"Is this Pancake Surprise?" I ask, delighted and horrified.
"You bet your doggonenoggin it is, buster!" [I know, I know. Sometimes I too believe he gets his dialogue from some sort of Grandpa handbook]. "Pancake Surprise" is what it's called when Grandpa puts whatever he wants in the pancakes. Often times you'll find last night's leftovers, or ingredients that aren't the best of friends: bananas & sausage, potatoes & strawberries, etc. I know I have his DNA because I'm somehow looking forward to this PS sesh.
I survive the breakfast roulette (it's just plain old agreeable blueberries and raspberries) and then he says in our signature sarcasm, "If you're going to just show up and take over our humble home like this, the least you can do is help me bring wood over to Betty." I'm excited to be useful, but I feign lethargy, "Well, to be honest, I thought maybe I'd watch some TV, maybe take a nap." This is where the witty exchange ends because Grandpa has lost maybe 40% of his hearing. He hands me a puffy flannel vest from the closet ("Here!"), rebuttal-by-way-of-humiliation, and then leads me out the front door and down the street.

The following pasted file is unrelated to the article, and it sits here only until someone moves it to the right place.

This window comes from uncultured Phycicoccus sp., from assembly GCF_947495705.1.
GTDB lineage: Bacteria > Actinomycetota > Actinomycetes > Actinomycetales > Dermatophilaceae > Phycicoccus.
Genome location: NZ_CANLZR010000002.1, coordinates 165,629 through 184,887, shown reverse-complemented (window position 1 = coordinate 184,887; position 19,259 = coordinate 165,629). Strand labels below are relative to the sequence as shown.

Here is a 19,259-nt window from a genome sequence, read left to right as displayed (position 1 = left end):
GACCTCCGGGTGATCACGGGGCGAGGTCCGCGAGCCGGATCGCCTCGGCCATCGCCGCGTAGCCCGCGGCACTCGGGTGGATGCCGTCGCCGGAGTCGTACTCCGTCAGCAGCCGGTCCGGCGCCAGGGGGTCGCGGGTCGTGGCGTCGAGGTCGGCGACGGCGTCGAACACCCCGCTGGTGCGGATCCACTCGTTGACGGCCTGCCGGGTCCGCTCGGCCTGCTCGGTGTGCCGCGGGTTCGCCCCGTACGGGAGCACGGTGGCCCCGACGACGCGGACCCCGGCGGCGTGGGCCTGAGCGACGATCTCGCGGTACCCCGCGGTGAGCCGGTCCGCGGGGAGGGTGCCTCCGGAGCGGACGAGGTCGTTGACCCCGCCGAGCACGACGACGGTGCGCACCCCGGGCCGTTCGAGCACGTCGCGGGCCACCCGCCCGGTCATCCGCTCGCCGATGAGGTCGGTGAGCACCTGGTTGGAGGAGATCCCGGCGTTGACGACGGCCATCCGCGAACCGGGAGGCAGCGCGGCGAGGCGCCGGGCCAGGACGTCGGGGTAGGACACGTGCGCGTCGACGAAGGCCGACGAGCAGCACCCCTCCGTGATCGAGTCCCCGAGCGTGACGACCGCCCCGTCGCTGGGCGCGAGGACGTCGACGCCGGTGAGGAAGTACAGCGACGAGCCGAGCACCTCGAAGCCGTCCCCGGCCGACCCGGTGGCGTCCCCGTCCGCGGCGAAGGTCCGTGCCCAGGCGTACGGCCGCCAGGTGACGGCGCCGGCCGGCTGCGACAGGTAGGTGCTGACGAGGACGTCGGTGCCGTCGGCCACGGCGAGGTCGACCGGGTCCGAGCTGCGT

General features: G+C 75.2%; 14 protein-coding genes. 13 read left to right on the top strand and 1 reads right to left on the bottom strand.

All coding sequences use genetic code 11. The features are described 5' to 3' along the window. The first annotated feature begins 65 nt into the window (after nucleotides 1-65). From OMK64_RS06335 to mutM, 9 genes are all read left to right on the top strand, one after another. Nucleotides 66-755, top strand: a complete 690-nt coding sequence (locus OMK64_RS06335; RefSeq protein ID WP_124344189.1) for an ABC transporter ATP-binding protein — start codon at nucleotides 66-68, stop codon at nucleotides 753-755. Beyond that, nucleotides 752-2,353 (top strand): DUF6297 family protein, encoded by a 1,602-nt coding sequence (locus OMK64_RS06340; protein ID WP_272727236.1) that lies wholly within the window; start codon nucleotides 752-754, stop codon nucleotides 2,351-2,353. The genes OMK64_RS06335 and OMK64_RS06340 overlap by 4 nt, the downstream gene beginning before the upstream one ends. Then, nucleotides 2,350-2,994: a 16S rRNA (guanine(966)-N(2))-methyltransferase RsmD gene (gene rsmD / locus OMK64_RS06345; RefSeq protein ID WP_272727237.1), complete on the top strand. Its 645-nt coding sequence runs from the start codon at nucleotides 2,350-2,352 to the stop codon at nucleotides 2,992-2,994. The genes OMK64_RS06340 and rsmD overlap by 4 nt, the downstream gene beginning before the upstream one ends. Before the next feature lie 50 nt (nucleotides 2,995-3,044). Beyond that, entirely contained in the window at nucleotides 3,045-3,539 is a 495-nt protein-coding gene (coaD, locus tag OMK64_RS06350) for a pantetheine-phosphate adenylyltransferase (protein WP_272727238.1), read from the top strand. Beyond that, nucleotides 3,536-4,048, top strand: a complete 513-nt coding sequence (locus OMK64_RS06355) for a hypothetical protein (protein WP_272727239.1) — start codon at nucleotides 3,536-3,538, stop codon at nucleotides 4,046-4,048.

There is an eighty-nine year old woman down the street that my grandfather visits every morning. He gets her wheelbarrow, and transfers two loads of wood from her shed to her living room. She thanks him and offers him a Little Debbie treat. He passes it to me, pretending like he isn't interested in it's chocolate goodness, but I see a basket of them by the door, and I know that this is the payment he's worked out.